I thought I would make a more durable reusable grocery bag by using old jeans, and I did, but I decided I liked my t-shirt version much better, it is easier and stores nicely. But, if you want to see how I made one from jeans, here it is.

First I cut off both jean legs to the height of 13" I think.

I cut open the legs from the side to make the seam go down the middle. Now I have two pieces, my back and front. They are a bit flared making the optical illusion in this photo that one is larger than the other along with my angle, but they are the same.

Then using one leg of the jeans, I cut off the leg the same length as the bottom hem of my bag for the bottom piece.

And then with the other pants leg, I cut it the same length as the side of the front/back pieces to make the side gussets.

Then I sewed the bottom piece to the front and back.

Then sewed on side pieces.

Then I cut off the waistband, cut it in half and then cut off two belt loops.

I centered the belt loops in the middle of the bag and then put the belt loops as small little loops on one side for attaching to the bag holders at the store.

And the finished bag looks like this:

Well, not right away, this was after ironing the sides and bottom to fold in. I hate ironing so that totally turned me off to making anymore. Plus, if you do this project, you need your sewing machine to use a jeans needle, but I still broke one when I got too many jeans seams together. Will use it for hauling stuff, but didn't care to make anymore.

Here's someone else's tutorial, may be a better one than mine considering it doesn't have gussets.

Thursday, May 21, 2009

Straight Razor Saves Money

My husband is slowly getting sucked into the super thrifty lifestyle. He will come home now after a shopping trip and give me the detailed thought process he went through before deciding on coming home and making it himself or searching for it online, etc. I rub off on people; beware before you get too close to me!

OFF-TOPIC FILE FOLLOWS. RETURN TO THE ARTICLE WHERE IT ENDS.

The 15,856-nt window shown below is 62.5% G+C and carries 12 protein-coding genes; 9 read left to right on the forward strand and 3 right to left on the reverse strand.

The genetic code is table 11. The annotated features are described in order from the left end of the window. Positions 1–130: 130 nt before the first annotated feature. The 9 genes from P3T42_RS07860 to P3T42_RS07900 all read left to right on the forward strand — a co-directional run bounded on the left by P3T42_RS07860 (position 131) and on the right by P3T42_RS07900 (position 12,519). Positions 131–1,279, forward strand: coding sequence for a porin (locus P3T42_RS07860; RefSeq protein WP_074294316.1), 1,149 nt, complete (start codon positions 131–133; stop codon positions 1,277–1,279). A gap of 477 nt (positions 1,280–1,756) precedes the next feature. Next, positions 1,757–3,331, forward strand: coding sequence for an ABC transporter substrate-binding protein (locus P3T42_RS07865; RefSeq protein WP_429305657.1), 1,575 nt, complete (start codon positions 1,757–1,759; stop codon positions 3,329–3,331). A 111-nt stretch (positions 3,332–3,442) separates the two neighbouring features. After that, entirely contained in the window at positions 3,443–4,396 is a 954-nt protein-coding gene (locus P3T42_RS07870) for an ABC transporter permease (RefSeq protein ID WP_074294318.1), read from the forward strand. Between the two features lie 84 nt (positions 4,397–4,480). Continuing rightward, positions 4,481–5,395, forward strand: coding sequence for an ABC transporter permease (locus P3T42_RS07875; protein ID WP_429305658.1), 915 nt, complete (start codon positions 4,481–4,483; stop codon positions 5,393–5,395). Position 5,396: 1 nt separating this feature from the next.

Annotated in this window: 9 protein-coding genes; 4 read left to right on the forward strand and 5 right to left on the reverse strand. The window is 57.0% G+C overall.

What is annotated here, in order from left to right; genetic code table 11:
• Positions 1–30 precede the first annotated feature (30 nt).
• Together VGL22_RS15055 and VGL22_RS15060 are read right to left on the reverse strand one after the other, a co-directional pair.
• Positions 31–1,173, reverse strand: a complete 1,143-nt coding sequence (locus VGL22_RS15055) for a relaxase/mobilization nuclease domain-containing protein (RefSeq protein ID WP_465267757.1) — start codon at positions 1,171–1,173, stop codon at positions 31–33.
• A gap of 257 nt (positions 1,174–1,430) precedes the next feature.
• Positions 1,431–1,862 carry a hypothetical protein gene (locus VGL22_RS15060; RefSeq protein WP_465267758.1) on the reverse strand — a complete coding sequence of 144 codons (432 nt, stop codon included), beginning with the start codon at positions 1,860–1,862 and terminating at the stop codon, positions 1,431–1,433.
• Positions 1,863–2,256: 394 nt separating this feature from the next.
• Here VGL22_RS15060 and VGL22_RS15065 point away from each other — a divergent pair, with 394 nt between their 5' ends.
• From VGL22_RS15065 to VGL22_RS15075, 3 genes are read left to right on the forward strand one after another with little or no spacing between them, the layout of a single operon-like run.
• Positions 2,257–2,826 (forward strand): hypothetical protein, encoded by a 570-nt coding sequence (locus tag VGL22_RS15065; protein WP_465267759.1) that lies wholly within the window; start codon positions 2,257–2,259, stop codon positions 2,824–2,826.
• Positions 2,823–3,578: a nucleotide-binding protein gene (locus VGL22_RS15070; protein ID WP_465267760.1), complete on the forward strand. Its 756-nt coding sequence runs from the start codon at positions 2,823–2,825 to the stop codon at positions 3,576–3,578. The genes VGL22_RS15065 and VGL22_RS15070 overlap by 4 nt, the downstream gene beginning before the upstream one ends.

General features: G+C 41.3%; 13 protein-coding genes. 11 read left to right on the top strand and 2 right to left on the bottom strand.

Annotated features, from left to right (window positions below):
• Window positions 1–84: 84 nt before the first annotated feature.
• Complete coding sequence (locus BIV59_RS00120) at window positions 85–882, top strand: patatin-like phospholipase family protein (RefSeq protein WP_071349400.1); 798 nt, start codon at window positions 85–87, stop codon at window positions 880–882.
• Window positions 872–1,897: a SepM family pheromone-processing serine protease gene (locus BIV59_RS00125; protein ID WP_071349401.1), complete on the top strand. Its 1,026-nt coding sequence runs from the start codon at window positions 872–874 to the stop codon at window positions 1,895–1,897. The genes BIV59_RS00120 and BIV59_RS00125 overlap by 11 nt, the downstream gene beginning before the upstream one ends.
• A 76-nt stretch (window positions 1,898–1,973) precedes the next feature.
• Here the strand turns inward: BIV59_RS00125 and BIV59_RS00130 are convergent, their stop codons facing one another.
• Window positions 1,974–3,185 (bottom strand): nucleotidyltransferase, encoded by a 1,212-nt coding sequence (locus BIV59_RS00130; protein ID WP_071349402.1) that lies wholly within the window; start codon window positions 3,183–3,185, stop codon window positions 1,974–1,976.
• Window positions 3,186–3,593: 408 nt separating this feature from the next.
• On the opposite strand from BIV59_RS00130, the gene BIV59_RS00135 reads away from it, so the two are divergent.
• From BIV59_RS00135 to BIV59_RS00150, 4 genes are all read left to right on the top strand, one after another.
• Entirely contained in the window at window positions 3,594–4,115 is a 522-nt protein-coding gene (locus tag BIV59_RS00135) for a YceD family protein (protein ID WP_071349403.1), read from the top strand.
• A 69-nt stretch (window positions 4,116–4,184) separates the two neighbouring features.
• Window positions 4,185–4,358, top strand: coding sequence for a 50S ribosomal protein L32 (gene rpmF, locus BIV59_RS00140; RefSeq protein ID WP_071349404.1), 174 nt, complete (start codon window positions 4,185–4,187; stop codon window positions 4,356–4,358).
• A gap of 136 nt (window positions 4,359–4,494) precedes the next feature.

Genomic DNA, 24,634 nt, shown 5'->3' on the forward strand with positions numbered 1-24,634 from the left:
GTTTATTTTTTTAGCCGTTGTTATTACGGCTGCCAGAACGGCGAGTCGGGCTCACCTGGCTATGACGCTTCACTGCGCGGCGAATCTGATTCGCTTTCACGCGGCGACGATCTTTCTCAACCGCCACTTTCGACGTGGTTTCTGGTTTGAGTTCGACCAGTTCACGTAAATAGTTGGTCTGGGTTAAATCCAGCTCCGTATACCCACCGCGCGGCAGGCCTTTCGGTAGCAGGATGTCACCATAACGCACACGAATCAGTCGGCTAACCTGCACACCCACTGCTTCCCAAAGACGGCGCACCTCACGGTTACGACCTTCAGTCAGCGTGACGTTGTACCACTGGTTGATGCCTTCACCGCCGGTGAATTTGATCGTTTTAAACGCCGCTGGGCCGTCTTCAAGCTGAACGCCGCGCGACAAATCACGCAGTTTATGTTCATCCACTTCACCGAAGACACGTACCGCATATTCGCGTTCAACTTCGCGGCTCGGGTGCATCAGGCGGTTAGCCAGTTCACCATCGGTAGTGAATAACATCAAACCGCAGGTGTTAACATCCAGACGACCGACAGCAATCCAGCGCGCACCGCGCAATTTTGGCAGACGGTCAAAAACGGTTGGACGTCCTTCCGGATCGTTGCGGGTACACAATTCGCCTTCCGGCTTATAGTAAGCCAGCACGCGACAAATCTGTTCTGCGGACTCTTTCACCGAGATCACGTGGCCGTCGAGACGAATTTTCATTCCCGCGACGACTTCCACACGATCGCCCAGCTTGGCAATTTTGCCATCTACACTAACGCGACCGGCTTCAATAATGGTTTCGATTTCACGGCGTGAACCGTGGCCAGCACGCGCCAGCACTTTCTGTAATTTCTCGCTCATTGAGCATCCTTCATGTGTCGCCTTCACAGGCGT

So, a few weeks ago, I was proud of him when he came into the office and said, "You know. I have that antique straight razor and a diamond stone. These blade replacements are only lasting me two weeks. I should look up how to use that straight razor." Then he kicked me off the computer to look up how to do it.

It does take a bit of money to begin with. We bought a "Zeepk Straight Razor Set"on ebay for $45 (included was S&H) which is the best deal for all of it that we found (there are smaller kits and the razors themselves are not any good, but the other stuff is worth it (mainly the strop)) and some fancy aftershave; you do need aftershave, but he decided to try the best recommended which was a whopping $30. (You can put "Zeepk Straight Razor Set" in ebay, the store sells many of them) Of course, depending on your shopping skills it can be much more, so if you put in "buy straight razor" in Google and find one for $2000, don't be surprised. But let's say you spend $250 to start because you want some fancier stuff. If you were buying a $20 pack of 4 razors only lasting you two weeks a piece, then you normally spend $120 a year. After 2 years, it is paid for and you never have to buy anything more except shaving soap every now and then (a $2 purchase). Places with pharmacies (Like Walgreens but not Walmart) do carry brushes and soap, so you don't need to keep paying for S&H for a $2 soap which is nice if you live in the middle of nowhere. If you live in big city areas, I've read Nordstroms or fancy retail departments may carry it all. Also ask Grandma if she still has great grandpa's shaving stuff. Mom-in-law has some in her closet - try that avenue too!

Another benefit is that is it the closest shave you can get. His face after using the straight razor 24 hours earlier feels like his initial shave with his disposable razor.

I have to say though that the saving money thing and the fact that he has never had a better shave has become secondary in regards to his motivation. My hubby is a big knife guy. (He blacksmiths his own knives from scrap metal and walks around with patches of hair missing from his arms from the fun he has demonstrating to people how sharp he keeps his knives.) So, the fact that he is getting a big testosterone high from shaving with something that he could kill himself with, I think, is the real reason he is so excited about the process that has compelled him to tell everyone around him about his new thrifty hobby.

So, interested? Here are the sites he found helpful to learn how to reclaim the art of shaving with a straight razor. A warning: straight razor information sites do tend to be written by men running high on testosterone since they shave with a weapon, you will find several with a few bad words mixed in with the information. I wouldn't post any over the top ones, but it seems the ones my hubby found most helpful do have some of these words mixed in.